House Speaker John Boehner (R-Ohio)
U.S. Speaker of the House John Boehner listens to a question during a news conference on Capitol Hill in Washington, February 6, 2014. REUTERS/Larry Downing

The prospects of immigration reform this year are looking less and less promising. Conservative Republicans have come out against it – at least before midterm elections in 2014 – and other influential GOP members in the House and Senate have expressed doubt in its chances of passing. Now, House Speaker John Boehner may have stacked his bets against it. "There's widespread doubt about whether this administration can be trusted to enforce our laws,” he said at his weekly press conference on Thursday, according to the Associated Press. “And it's going to be difficult to move any immigration legislation until that changes."

The speaker reaffirmed his support for reform, saying collaboration between Congress and the administration to pass immigration reform “needs to get done”, according to Fox News. But he also echoed other conservative supporters who have expressed doubts that GOP rank-and-file will get behind it, blaming the Obama administration for fomenting a lack of Republican trust. Boehner pointed specifically to the president’s series of executive actions modifying or delaying the implementation of the healthcare law, which conservatives have cited as evidence for doubts that the administration and the Department of Homeland Security would follow through on border-security stipulations included in any new laws.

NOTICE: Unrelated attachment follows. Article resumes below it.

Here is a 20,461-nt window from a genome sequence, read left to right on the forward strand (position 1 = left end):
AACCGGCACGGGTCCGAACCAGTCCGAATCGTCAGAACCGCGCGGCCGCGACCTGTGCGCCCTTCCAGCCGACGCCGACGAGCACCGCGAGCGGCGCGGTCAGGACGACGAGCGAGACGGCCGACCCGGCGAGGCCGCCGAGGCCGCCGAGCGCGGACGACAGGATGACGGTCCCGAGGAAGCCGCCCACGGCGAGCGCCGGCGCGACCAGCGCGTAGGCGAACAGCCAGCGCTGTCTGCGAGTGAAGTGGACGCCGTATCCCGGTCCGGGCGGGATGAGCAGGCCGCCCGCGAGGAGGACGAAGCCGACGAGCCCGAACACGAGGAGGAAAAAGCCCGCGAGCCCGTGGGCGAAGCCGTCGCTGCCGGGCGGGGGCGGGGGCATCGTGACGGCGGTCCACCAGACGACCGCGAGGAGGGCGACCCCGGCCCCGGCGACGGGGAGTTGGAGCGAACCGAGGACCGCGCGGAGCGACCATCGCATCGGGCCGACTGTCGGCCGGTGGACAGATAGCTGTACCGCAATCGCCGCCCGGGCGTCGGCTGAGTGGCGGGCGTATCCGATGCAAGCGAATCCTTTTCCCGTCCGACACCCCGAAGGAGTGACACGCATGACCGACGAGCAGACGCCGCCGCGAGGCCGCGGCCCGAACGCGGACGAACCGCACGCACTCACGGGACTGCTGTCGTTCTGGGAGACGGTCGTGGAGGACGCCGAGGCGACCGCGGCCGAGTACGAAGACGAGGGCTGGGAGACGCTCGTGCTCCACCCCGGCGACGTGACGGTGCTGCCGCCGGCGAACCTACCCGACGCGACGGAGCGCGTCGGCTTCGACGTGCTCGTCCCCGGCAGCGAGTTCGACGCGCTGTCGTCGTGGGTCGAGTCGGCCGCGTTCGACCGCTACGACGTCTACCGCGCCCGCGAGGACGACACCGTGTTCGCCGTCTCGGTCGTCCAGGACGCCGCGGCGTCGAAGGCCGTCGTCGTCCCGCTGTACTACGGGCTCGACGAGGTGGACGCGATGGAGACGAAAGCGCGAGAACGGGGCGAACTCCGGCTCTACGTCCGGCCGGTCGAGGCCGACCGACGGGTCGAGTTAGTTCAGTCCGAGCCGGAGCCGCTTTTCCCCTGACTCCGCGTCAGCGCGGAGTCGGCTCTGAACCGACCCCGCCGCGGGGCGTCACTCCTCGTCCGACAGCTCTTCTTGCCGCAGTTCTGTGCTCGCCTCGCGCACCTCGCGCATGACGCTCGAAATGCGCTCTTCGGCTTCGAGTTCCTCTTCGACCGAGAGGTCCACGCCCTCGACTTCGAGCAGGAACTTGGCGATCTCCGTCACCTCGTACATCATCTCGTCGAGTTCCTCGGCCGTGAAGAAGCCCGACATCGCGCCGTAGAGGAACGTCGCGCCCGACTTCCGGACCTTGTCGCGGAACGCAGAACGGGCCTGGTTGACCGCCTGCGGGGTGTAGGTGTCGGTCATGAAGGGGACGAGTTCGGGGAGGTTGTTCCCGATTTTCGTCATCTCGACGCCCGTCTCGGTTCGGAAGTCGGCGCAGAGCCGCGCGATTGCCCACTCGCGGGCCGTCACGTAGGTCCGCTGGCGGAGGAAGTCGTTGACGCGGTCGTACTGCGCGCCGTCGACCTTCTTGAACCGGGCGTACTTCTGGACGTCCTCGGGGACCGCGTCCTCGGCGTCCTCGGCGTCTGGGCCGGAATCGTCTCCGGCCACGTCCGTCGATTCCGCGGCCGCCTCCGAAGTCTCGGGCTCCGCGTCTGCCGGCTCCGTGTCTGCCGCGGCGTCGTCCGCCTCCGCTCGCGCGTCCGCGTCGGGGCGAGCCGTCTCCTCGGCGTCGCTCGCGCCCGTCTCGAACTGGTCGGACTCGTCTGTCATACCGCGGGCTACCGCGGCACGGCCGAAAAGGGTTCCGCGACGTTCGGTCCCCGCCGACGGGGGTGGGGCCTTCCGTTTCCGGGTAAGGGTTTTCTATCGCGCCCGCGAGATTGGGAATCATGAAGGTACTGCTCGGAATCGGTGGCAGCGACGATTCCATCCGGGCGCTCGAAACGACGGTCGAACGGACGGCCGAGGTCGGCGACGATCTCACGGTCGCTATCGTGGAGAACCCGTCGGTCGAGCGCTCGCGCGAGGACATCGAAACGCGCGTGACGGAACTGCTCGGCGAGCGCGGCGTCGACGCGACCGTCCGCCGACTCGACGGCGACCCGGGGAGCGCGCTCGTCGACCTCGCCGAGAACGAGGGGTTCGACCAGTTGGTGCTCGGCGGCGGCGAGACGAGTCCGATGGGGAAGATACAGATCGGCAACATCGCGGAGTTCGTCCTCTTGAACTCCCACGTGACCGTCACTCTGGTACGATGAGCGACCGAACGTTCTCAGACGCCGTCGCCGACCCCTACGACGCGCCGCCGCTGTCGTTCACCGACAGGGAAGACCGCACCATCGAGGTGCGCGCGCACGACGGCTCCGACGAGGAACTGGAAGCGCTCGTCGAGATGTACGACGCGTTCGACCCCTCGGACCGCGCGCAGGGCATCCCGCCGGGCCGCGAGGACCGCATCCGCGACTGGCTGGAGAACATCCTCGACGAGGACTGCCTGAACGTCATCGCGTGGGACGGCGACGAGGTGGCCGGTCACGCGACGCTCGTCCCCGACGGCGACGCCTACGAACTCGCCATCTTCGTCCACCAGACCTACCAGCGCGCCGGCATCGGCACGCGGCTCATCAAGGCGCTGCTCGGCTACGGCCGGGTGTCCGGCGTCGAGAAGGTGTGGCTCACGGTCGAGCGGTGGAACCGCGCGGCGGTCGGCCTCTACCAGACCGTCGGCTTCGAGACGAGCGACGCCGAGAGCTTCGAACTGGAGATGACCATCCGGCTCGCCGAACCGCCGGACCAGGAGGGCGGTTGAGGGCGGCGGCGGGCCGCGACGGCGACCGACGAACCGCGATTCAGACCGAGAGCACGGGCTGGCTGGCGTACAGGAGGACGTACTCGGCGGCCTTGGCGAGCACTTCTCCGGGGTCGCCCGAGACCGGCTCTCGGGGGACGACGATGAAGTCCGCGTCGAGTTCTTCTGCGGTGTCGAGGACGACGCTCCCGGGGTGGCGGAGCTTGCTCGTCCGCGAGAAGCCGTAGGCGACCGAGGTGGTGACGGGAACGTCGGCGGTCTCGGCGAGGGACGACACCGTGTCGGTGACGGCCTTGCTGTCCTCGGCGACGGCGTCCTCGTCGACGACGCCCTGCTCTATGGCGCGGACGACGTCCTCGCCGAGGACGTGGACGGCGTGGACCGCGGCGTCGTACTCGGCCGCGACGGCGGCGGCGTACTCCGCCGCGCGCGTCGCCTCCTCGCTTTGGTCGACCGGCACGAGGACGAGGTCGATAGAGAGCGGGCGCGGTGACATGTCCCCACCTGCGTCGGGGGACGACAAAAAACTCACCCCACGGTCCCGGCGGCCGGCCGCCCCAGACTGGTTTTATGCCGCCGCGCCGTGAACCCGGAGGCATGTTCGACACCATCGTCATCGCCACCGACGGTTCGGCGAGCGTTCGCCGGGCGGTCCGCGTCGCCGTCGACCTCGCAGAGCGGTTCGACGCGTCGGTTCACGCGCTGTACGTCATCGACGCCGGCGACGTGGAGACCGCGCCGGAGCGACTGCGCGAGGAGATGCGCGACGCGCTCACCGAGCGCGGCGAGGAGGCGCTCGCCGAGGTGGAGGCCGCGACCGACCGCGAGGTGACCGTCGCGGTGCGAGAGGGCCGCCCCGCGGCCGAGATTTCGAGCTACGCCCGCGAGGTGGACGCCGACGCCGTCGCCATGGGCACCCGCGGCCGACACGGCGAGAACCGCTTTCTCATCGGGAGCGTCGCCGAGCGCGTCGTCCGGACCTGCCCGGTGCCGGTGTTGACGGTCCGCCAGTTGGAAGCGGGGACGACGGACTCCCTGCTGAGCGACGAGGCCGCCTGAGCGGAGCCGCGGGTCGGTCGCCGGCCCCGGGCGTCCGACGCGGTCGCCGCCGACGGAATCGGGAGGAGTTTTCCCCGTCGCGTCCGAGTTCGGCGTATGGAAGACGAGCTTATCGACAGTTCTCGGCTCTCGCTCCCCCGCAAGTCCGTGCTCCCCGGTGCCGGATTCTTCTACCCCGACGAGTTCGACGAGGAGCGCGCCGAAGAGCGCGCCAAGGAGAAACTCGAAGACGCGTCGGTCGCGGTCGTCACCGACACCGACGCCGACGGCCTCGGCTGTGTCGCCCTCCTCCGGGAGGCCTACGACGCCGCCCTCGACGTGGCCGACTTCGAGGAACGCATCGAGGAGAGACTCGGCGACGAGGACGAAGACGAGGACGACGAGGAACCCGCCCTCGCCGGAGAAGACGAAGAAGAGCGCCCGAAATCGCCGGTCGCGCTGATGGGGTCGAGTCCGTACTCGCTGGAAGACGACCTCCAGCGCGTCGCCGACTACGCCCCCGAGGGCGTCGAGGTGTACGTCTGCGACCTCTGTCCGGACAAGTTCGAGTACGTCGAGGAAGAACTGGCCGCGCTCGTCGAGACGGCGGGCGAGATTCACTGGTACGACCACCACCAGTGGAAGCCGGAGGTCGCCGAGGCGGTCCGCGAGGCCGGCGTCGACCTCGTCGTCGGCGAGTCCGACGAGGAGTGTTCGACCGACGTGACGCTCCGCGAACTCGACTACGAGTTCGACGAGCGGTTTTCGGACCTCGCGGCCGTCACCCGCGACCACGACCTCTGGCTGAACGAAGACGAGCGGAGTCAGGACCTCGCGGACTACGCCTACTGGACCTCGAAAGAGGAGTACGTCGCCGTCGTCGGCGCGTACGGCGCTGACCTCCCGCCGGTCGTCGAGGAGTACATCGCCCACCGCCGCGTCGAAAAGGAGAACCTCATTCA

Boehner had given new life to the hopes of immigration reform advocates toward the end of 2013, when he blasted Tea Party groups for their opposition to a budget deal – groups which tend to take a hardline conservative stance on immigration – and hired Rebecca Tallent, an advisor to Sen. John McCain in previous efforts to pass a bipartisan immigration law and former director at the Bipartisan Policy Institute. That, along with the unveiling of House GOP "statement of principles" at the end of January, was widely received as a signal that he would launch a new push to schedule a vote on it by the end of the year.

The AP writes that White House spokesman Jay Carney rejected the idea that the president was responsible for continued inaction on immigration reform, saying, “The challenges within the Republican Party on this issue are well-known, and they certainly don't have anything to do with the president.” But Carney struck a placatory note with regard to Boehner’s doubts, while emphasizing the need for the issue to be addressed this year. "Nothing like this, nothing as important, nothing as comprehensive ever comes fast or easy in Washington, so this won't be any different.”

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